SILVER: Larry Loftis (Altamonte Springs), “Code Name: Lise” (Gallery Books)

The year is 1942, and World War II is in full swing. Odette Sansom decides to follow in her war hero father’s footsteps by becoming an SOE agent to aid Britain and her beloved homeland, France. Larry Loftis paints a portrait of true courage, patriotism, and love—of two incredibly heroic people who endured unimaginable horrors and degradations.

 

BRONZE: Craig N. Huegel ( Holiday), “The Nature of Plants : An Introduction to How Plants Work” (University Press of Florida)

Plants play a critical role in how we experience our environment. They create calming green spaces, provide oxygen for us to breathe, and nourish our senses. In his book, ecologist and nursery owner Craig Huegel demystifies the complex lives of plants and provides readers with an elucidating journey into their inner and outer workings.

 

POETRY

GOLD: Maureen Seaton  (Coral Gables), “ Sweet World” (CavanKerry Press)

Sweet World reveals a 21st century life in the midst of an epidemic. It’s not about hating, battling, or even ultimately surviving the ravages of the epidemic as much as it is an homage to a life that continues even as the illness exists within the fabric of the body—the body, which is not victim, but vehicle for love, light, and growth. Simply put, it’s about the challenges and ultimate joys of one woman’s life as she recreates herself in a time of breast cancer.

 

SILVER: Campbell McGrath (Miami Beach), “Nouns & Verbs: New and Selected Poems” (Ecco/Harper Collins))

Nothing is too large or small to remain untouched by McGrath’s voracious intellect and deep empathy—everything from Japanese eggplant to a can of Schaefer beer to the smokestacks of Chicago comes in for a close and perceptive look even as McGrath crosses borders and boundaries, investigating the enduring human experiences of love and loss.

 

BRONZE: Tanya Grae (Tallahassee), “undoll” (YesYes Books)

Tanya Grae’s debut poetry collection explores the ways we can be confined—by image, society, tradition—how we often play roles for ourselves, for others. Experimenting through form and rhythm, Grae’s brave quartet examines how damage has an origin often lost along the way.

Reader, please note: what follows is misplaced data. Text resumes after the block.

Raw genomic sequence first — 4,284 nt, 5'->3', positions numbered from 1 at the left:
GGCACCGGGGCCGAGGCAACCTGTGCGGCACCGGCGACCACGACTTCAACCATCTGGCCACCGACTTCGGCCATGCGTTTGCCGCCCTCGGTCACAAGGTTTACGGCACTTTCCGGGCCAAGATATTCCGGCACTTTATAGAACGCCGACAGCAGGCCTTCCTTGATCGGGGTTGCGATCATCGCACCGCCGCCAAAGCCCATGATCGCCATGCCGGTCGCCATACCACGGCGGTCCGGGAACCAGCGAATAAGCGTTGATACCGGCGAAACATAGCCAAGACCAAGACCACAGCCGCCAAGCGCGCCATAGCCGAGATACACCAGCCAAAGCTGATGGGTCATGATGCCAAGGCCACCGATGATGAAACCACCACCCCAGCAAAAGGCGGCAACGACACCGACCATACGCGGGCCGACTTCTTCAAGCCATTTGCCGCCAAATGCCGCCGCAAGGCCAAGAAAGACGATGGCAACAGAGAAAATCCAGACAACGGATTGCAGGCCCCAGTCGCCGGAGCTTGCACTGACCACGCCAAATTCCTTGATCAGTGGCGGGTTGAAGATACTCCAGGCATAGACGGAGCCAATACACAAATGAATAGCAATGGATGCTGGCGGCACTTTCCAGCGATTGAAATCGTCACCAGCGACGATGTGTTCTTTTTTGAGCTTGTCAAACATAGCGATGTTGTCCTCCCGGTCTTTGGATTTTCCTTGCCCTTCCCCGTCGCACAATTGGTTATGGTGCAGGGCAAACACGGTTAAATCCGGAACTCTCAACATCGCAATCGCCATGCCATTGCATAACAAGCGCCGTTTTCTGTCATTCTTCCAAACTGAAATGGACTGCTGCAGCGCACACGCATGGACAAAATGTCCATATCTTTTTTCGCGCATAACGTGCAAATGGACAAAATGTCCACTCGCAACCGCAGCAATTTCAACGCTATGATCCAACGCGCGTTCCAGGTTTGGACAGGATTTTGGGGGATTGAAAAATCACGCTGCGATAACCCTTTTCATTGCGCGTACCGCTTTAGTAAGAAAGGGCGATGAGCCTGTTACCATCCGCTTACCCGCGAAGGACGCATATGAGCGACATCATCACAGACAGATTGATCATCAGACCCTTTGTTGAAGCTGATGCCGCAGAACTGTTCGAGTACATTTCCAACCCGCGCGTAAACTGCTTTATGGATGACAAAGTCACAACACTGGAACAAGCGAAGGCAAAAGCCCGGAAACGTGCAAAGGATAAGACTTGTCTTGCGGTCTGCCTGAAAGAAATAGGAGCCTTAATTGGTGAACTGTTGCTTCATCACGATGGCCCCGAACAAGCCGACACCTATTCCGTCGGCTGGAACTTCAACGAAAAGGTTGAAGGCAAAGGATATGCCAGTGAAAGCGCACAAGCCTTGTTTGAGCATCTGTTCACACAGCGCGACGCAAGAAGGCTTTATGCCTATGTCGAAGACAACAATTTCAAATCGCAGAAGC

POPULAR FICTION:

GOLD: Robert N. Macomber (Saint James City), “Honoring The Enemy: A Captain Peter Wake Novel” (USNI Naval Institute Press)

Honoring the Enemy is the story of how American sailors, Marines, and soldiers landed in eastern Cuba in 1898 and, against daunting odds, fought their way to victory. Wake’s account of the military campaign ashore is a window into the woeful incompetence, impressive innovations, energy-sapping frustration, and breathtaking bravery that is always at the heart of combat. 

 

SILVER: Ward Larsen (Sarasota), “Assassin's Revenge” (TOR/Forge)

On a sunny dock in Gibraltar, Slaton returns to the sailboat he shares with his wife and young son to find them missing. The only clue to their whereabouts is a cryptic message: If he wants to see them again, he must eliminate an obscure scientist working for the International Atomic Energy Agency. Working against him are a band of suicidal terrorists, supported by a North Korean government that is about to implode. That slate of actors, however, face something even more lethal. A devoted father and husband—one who happens to be the perfect assassin.

 

 

BRONZE: Micah Dean Hicks (Oviedo), “Break the Bodies, Haunt the Bones” (Houghton Mifflin Harcourt)

Jane is haunted. Since she was a child, she has carried a ghost girl that feeds on the secrets and fears of everyone around her, whispering to Jane what they are thinking and feeling, even when she doesn’t want to know. Henry, Jane’s brother, is ridden by a genius ghost that forces him to build strange and dangerous machines. Their mother is possessed by a lonely spirit that burns anyone she touches. In Swine Hill, a place of defeat and depletion, there are more dead than living.  When new arrivals begin scoring precious jobs at the last factory in town, both the living and the dead are furious. Buffeted by rage on all sides, Jane must find a way to save her haunted family and escape the town before it kills them.

 

 

SPANISH LANGUAGE

GOLD: Daína Chaviano (Miami), “Los Hijos de la Diosa Huracán ” (Grijalbo)

Spanish: Una absorbente historia que recupera el valioso legado de los indígenas cubanos a través de una intriga protagonizada por dos mujeres que, en distintas épocas, se enfrentan a la peligrosa codicia de los hombres.

English: A gripping story that revives the rich legacy of indigenous Cubans through a mystery starring two women who face the dangerous desires of men during different eras.

 

SILVER: Lizette Espinosa (Coral Gables), “Humo” (Bookeh)

 

 

YOUNG ADULT:

GOLD: Trish Doller (Fort Myers), “Start Here” (Simon & Schuster)

Willa and Taylor were supposed to spend the summer after high school sailing from Ohio to Key West with their best friend, Finley. But Finley died before graduation, leaving them with a twenty-five-foot sailboat, a list of clues leading them to destinations along the way, and a friendship that’s hanging by a thread. Now, Willa and Taylor have two months and two thousand miles to discover how life works without Finley—and to decide if their own friendship is worth saving.

 

 

COOKING:

GOLD: Joy Sheffield Harris (Tampa) “The Florida Cracker Cookbook” (The History Press)

From a simple one-story cabin in the piney woods of the Panhandle to a high-rise condo along the glistening waterways, Cracker cooking in Florida has evolved with our tastes and times.  What's on the plate has changed, but our heritage infuses who we are. As we follow the path laid out by gastronomic pioneers, this culinary quest, guided by sixth-generation Cracker Joy Sheffield Harris, will whet your appetite with recipes and sumptuous reflections.